Obama says he would meet with Cuba's leaders
Barack Obama wants "direct diplomacy" with the Castro government in an effort to bring democracy to Cuba. One critic calls the view "wishful thinking."
By Carol J. Williams and Johanna Neuman
Los Angeles Times Staff Writers
MIAMI — Sen. Barack Obama called today for "direct diplomacy, with friend and foe alike," saying he would meet with Cuba's Communist leaders in hopes of advancing democracy on the island.
In a luncheon speech to the most powerful Cuban exile group in the country, the Illinois Democrat vying for his party's presidential nomination also said he would immediately allow unlimited family travel and remittances.
"It's time for more than tough talk that never yields results. It's time for a new strategy. There are no better ambassadors for freedom than Cuban Americans," he said, noting the prospects for influencing Cuba's political course by engagement and example.
The annual Cuban Independence Day banquet of the Cuban American National Foundation cheered Obama's avowed commitment to fostering democracy in Cuba. But the audience showed its wariness of his talk of meeting with Cuban leaders. Mere handfuls applauded that statement from among the crowd of at least 500.
Obama contrasted his plan to break nearly half a century of deadlock in U.S.-Cuba relations with the stated intentions of Republican rival Sen. John McCain. He said the Arizona senator "joined the parade of politicians who make the same empty promises year after year, decade after decade" when he promised Tuesday to maintain the status quo of refusing any dialogue with the Cuban leadership.
"Instead of offering a strategy for change, he chose to distort my position, embrace George Bush's, and continue a policy that's done nothing to advance freedom for the Cuban people," Obama said.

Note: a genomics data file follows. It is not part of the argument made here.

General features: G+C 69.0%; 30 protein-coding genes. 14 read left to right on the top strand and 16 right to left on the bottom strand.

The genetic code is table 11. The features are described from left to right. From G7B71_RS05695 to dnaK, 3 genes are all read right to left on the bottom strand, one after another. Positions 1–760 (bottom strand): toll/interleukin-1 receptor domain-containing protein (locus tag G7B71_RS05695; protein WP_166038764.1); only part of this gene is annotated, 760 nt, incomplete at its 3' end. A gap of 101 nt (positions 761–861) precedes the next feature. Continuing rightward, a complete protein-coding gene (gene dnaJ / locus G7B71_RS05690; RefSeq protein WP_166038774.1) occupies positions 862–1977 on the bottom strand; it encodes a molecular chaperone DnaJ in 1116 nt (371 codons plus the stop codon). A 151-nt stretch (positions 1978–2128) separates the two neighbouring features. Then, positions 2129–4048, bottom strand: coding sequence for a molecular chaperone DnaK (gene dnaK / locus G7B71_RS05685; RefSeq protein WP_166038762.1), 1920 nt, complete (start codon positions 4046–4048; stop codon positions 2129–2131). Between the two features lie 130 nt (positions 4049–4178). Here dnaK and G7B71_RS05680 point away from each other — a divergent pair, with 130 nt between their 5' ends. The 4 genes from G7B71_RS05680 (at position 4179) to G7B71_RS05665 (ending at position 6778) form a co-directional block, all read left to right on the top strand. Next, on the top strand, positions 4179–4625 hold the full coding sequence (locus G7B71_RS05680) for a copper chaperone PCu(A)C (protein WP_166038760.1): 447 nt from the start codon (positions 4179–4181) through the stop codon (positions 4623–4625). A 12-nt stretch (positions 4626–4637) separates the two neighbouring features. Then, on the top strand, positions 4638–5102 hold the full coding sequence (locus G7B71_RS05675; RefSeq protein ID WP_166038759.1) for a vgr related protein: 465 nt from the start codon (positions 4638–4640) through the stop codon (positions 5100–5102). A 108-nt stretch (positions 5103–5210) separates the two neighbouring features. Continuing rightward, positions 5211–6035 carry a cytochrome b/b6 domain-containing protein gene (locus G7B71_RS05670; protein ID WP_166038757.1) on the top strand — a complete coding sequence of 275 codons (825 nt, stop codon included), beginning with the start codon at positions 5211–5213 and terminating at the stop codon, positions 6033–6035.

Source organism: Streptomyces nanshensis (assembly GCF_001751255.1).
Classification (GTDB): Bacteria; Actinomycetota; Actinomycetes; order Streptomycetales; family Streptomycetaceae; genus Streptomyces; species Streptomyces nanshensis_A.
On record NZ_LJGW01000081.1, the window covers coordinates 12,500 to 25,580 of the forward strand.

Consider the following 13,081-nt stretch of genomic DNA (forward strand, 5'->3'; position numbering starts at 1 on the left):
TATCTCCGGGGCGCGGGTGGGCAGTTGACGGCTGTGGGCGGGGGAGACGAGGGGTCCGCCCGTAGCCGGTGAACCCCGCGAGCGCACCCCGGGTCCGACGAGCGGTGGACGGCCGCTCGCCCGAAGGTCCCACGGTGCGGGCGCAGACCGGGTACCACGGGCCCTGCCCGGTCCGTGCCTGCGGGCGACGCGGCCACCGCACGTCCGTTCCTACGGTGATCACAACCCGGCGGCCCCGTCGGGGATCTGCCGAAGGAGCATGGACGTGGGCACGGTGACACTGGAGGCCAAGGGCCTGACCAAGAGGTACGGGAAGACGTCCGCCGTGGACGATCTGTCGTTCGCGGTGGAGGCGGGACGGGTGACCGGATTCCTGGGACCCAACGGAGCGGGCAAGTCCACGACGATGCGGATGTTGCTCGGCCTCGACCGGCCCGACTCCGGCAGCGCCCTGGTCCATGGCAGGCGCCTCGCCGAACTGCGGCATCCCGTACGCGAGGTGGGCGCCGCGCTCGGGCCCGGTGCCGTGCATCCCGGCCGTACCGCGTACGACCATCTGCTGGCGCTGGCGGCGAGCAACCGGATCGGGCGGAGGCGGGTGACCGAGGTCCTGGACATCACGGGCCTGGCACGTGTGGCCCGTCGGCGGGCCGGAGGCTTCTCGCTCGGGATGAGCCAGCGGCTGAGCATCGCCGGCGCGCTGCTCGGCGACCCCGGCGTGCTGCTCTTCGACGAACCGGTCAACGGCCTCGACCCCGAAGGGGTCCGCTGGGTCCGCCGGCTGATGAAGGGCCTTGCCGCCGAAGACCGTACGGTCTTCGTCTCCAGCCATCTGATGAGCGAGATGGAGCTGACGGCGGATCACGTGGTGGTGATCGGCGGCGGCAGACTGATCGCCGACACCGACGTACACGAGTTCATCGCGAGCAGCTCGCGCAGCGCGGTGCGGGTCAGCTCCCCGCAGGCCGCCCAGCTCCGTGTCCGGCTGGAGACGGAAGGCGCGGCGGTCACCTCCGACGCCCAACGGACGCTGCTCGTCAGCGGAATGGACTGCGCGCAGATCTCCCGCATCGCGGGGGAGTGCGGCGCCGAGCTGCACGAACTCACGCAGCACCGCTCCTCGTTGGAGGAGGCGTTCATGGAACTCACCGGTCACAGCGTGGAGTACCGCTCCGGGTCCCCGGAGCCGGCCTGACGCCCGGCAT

He said any meetings with the Cuban leadership would be well prepared and guided by the pursuit of liberty and democracy, disputing McCain's characterization of his seeking a meeting with Cuban President Raul Castro "as if I'm looking for a social gathering."
"Throughout my entire life, there has been injustice and repression in Cuba," Obama said. "Never, in my lifetime, have the people of Cuba known freedom. Never, in the lives of two generations of Cubans, have the people of Cuba known democracy. This is the terrible and tragic status quo that we have known for half a century."
After eight years of "disastrous" Bush administration policy, "It is time to pursue direct diplomacy, with friend and foe alike, without preconditions," he said, adding that the time and place would be of his choosing.
"I will never, ever, compromise the cause of liberty. And unlike John McCain, I would never, ever, rule out a course of action that could advance the cause of liberty," he said, promising to "turn the page."
Obama said he would immediately end the restrictions limiting Cuban Americans to visiting family on the island to once every three years, without exceptions, and the prohibition against sending money to anyone but immediate family. Since the Bush administration tightened sanctions against Cuba in 2004, remittances have been limited to $100 a month and only to parents, siblings and children.
"I will maintain the embargo. It provides us with the leverage to present the regime with a clear choice: If you take significant steps toward democracy, beginning with the freeing of all political prisoners, we will take steps to begin normalizing relations," Obama said.